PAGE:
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## (t,x,z)-Space, 15 degree Diffraction Program

The easiest way to understand 15 migration in -space is to refer to the -space migration. Instead of a scalar function U( kx ), we use , a vector whose components uj measure pressure at .Think of kx2 as a tridiagonal matrix, call it T, with (-1, 2, -1) on the main diagonal. Note that kx2 is positive, and that T is a positive definite matrix with a positive element on its main diagonal. Take equation (55) and use to denote the left constant. This gives
 (59)

# Time Domain 15-degree Diffraction Movie
# Star:		w=p(t  ,z)	y=p(t  ,z+1)
#%Star:		u=p(t+1,z)	v=p(t+1,z+1)
subroutine test()
real p(37,96),u(36),w(36),v(36),y(36),e(36),f(36),d(36),z(96),alfa,beta
real apb, amb, diag, offdi, dd
integer i,ix,nx,iz,nz,it,nt,esize
nx = 36;   nz = 96;   nt = 96;	esize=4
to history:	integer esize, n1:nx+1, n2:nz, n3:nz/2
call hclose()
alfa = .125		# v*dz*dt/(8*dx*dx)
beta = .140		# accurate x derivative parameter; simplest case b=0.
do iz = 1,nz { do ix=1,nx { p(ix,iz) = 0.}}
do iz = nz/5, nz, nz/4			# Set up initial model
do it= 1,15			# of 4 band limited
do ix= 1,4		# "point" scatterers.
p(ix,it+iz) = (5.-ix)*(8-it)*exp(-.1*(it-8)**2)
apb = alfa+beta;	amb = alfa-beta	# tridiagonal coefficients
diag = 1.+2.*amb;   offdi = -amb
do iz= nz, 2, -2 {			# Climb up in steps of 2 z-levels
do i=1,nz{ p(nx+1,i)=0}; p(nx+1,iz)=1.  # Pointer to current z-level
call srite('out', p, nz*(nx+1)*4)
do ix= 1, nx
{ u(ix) = p(ix,iz-1);	v(ix) = u(ix) }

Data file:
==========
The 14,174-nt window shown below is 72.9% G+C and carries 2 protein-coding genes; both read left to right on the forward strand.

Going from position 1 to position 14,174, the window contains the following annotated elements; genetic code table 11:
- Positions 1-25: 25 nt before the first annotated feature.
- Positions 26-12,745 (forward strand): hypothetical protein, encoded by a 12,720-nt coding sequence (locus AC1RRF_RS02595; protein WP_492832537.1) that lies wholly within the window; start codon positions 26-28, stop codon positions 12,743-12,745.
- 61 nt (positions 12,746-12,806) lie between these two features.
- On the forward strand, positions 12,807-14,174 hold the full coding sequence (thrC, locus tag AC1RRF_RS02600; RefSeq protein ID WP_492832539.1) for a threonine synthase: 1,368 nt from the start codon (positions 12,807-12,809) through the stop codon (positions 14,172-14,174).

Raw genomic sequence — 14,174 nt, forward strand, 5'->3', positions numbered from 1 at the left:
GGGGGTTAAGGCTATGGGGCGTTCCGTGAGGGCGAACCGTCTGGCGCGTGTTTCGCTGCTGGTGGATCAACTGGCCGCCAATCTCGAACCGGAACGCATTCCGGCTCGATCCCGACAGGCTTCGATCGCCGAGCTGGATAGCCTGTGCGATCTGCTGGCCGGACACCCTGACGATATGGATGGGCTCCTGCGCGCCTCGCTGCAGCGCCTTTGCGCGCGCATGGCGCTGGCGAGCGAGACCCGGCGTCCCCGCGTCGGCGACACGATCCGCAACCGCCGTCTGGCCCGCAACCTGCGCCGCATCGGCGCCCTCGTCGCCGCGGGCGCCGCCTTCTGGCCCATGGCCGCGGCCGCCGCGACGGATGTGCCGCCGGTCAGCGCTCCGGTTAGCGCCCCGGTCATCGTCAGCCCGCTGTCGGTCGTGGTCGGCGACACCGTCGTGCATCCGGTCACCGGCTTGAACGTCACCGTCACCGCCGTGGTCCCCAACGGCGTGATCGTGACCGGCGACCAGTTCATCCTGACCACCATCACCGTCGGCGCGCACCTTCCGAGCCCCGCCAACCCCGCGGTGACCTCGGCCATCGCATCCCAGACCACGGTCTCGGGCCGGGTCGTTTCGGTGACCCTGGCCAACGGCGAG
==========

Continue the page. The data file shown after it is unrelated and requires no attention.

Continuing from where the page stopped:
do it= iz, nt {
do ix= 1, nx 		#update the differencing star
{ w(ix) = u(ix);  y(ix) = v(ix);  v(ix) = p(ix,it) }
dd = (1.-apb)*(v(1)+w(1))+apb*(v(2)+w(2))
d(1) = dd-diag*y(1)-offdi*(y(1)+y(2))
do ix= 2, nx-1 {
dd    = (1.-2.*apb)*(v(ix)+w(ix))
dd    = dd + apb*(v(ix-1)+w(ix-1)+v(ix+1)+w(ix+1))
d(ix) = dd-diag*y(ix)-offdi*(y(ix-1)+y(ix+1))   }
dd = (1.-apb)*(v(nx)+w(nx))+apb*(v(nx-1)+w(nx-1))
d(nx) = dd-diag*y(nx)-offdi*(y(nx)+y(nx-1))
call rtris(nx,diag+offdi,offdi,diag,offdi,diag+offdi,d,u)
do ix= 1, nx
p(ix,it) = u(ix)
}
}
return;	end


Consider a modeling program. It begins down inside the earth with the differencing star on the right side of (57). Solving (59) for the unknown and dropping all primes yields
 (60)
First, evaluate the expression on the right. The left side is a tridiagonal system to be solved for the unknown .Allowable sequences in which (60) may be applied are dictated by the differencing star on the right side of (57).

Heeding the earlier remark that with waves of modest dip, the z'-axis need not be sampled so densely as the t'-axis, we do a computation that skips alternate levels of z'. The specific order chosen in the computer program time15 is indicated by the numbers in the following table:
 (61)

An inescapable practical problem shown in the table when the number of points in t'-space is not exactly equal that in z'-space is that the earth image must be interpolated along a diagonal on the mesh. The crude interpolation in (61) illustrates the assumption that the wave field changes rapidly in t' but slowly in z', i.e. the small-angle assumption.

Figure 5 shows the last frame in the movie produced by the test program.

 diffr Figure 5 Diffractions in the last frame of the downward-continuation movie.

Exercise 1 suggests minor changes to the program time15 to convert it from diffraction to migration. As modified, the program is essentially the original wave equation migration program introduced by Johnson and Claerbout [1971] and Doherty and Claerbout [1972].

 gas Figure 6 The program time15 was used to create synthetic data from a more complicated model. The three frames depict three depths. The leftmost channel of each frame depicts the depth of the frame.

Next: You Can't Time Shift Up: FINITE DIFFERENCING IN (t, Previous: Migration in (z, t)-space
Stanford Exploration Project
10/31/1997